Coping with the Illness of a Child

Good morning. I would like to thank Tom Severson, Michael Davis, David Nelson for inviting me to speak to you this morning and the many of you for allowing me to talk with you today.

"It's 2:00 in the morning. We are at Hackensack University Medical Center in Northern Jersey and are grieving beyond tears and words. Our younger son, Daniel, hasn't been feeling well for a couple of days, complaining of back pain and shortness of breath.

“Two hours ago, what we thought was perhaps a virus or something tied to the heat and humidity was something much worse. Our little boy has cancer.

“Just two days ago, Daniel had scored two goals in a street hockey game at camp, a performance more impressive when realizing he was playing with a collapsed left lung.

“For whatever reason, we have been hit with a challenge we never sought. But with God's help and the strength of friends and family and a terrific medical team, we fully expect Daniel to celebrate his Bar-Mitzvah in three years and hopefully to marry and raise a family.”

I wrote this for CSP Daily News on July 5, 2013 – 9 days after Daniel fell ill -- as I prepared to take a short leave of absence.

Today, nearly 2 ½ years later, I am speaking publicly for the first time about the trials, challenges and the profound appreciation of a faith that had to transcend its routine.

For much of my life I have prayed every day. I grew up in Boston – and as many of you know I’m a devout Red Sox fans. I was raised with an Orthodox Jewish upbringing, one imbued with a sincere pride in our religious faith, coupled with a deep love of people of all backgrounds.

More recently, I have come to appreciate a certain insight. It is one thing to go to Church or Temple or a Mosque and recite the daily or weekly prayers when there is little at stake. Oftentimes, in this scenario, it is we who define God – what He means to us, the role He plays in our daily lives.

It is another thing to cry in our prayers, to wonder if God is truly listening and whether we will receive the favorable answer that we seek. In this relationship it is God defining who we are, who I am and the relationship that God and I share.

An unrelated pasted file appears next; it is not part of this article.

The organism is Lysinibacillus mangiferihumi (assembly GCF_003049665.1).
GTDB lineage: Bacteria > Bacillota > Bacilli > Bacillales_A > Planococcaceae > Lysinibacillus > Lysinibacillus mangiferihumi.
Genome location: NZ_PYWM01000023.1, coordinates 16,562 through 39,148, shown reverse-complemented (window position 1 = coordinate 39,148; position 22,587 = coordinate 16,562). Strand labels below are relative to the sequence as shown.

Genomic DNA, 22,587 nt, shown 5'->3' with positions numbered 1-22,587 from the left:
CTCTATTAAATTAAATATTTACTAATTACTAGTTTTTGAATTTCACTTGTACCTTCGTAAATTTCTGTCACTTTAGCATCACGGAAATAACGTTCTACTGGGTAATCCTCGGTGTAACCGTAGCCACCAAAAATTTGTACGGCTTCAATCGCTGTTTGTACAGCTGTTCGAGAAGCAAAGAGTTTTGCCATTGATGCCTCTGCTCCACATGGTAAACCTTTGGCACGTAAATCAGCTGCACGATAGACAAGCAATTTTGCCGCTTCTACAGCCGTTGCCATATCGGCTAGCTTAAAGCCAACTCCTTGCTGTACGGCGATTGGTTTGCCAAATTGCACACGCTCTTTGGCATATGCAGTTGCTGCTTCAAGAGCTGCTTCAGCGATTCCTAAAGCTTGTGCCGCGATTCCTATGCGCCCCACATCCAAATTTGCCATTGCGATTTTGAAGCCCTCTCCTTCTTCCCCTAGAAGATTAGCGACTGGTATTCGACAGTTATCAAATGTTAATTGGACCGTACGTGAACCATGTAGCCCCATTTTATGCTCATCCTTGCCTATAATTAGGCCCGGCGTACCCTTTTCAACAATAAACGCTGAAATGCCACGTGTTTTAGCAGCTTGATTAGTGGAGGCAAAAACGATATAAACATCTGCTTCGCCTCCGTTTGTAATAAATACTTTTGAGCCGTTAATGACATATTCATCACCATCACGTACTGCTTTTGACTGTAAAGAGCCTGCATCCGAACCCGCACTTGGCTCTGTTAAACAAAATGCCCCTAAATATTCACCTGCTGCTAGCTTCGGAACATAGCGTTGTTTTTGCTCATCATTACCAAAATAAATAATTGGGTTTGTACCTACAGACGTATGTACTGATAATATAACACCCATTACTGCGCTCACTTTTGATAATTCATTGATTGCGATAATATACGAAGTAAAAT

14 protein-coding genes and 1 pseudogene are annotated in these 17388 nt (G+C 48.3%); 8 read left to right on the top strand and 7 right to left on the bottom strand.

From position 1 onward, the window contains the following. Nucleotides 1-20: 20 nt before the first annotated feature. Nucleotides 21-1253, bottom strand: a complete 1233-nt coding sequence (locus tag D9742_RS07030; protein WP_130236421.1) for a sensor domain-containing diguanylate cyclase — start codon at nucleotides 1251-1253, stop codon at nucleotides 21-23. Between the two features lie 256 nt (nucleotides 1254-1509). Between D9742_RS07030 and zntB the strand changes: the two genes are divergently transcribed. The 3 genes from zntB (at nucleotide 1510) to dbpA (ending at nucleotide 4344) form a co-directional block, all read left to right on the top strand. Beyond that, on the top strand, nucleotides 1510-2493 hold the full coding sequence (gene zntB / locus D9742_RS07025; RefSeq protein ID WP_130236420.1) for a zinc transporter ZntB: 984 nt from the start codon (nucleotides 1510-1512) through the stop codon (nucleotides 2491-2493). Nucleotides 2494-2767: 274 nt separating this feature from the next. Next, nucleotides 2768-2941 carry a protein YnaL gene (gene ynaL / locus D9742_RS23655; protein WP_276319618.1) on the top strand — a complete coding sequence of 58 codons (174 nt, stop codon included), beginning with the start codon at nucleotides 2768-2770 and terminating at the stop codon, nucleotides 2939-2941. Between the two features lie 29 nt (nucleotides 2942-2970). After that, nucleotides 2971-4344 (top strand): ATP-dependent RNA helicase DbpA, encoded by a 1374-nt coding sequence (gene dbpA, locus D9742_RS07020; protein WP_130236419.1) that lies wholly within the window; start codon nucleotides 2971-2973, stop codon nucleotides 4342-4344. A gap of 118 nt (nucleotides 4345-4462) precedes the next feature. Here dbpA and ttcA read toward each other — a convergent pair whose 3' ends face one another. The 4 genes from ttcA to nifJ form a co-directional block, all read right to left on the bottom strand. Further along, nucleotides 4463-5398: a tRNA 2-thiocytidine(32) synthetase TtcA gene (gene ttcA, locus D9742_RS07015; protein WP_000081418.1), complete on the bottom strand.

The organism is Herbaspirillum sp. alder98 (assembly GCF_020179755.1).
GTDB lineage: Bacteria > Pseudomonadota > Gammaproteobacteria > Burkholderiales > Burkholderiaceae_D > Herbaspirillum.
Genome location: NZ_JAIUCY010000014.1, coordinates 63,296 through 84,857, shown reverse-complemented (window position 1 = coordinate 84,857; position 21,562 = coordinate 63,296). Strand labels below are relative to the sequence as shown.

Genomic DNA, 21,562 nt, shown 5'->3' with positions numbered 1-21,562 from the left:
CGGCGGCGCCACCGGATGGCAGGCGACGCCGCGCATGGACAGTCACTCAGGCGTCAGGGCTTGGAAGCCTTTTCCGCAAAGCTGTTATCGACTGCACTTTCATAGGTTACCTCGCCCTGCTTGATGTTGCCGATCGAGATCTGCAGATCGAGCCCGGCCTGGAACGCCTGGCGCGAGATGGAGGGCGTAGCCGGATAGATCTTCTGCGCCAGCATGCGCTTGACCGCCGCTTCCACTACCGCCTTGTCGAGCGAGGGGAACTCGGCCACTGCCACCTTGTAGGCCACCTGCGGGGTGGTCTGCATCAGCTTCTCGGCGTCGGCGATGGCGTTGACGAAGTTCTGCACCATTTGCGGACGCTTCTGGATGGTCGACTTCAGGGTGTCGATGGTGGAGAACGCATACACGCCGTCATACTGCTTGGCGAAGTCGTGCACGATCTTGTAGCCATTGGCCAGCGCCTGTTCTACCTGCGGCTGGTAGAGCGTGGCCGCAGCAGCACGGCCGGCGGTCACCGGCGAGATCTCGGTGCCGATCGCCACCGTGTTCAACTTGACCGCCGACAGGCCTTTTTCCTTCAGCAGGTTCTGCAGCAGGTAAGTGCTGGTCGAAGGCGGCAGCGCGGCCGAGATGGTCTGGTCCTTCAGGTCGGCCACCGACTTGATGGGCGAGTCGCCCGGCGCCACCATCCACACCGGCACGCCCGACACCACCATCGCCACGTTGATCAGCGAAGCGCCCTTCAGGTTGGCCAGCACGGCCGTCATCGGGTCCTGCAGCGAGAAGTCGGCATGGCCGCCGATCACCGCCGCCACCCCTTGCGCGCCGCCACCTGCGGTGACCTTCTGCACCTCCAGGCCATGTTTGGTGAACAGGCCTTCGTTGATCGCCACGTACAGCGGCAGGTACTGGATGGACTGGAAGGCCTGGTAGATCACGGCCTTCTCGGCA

This has been my life over the past two years. I pray three times a day, every day. Prayer has always served as my spiritual food much as breakfast, lunch and dinner provide the nutritional source to empower us through our day and evening.

With Daniel’s cancer, prayer took on an additional role – that of medicine, my cure, my hope.

There is a beautiful and yet complex story in the Bible. It occurs in Chapter 20 of Genesis. We have just completed the story of Lot and his two daughters and how after the destruction of Sodom and Gemorra. Thinking that the world had been destroyed, Lot’s two daughters intoxicate their father and have relations with him in order to bring new life. That’s the last we read about Lot and his life.

The story now moves to Abraham and Sarah. He is 99 and she is 89. For decades they try to have a child but without success. Time is certainly NOT on their side.
Living in the Near East, they travel South to the city of Gerar and as they do, Abraham notices that Sarah is still attractive. He suddenly fears that the people of this community may kill him if he is truthful about his marriage. So he tells Sarah to “lie,” to reply that she is his sister if asked about their relationship.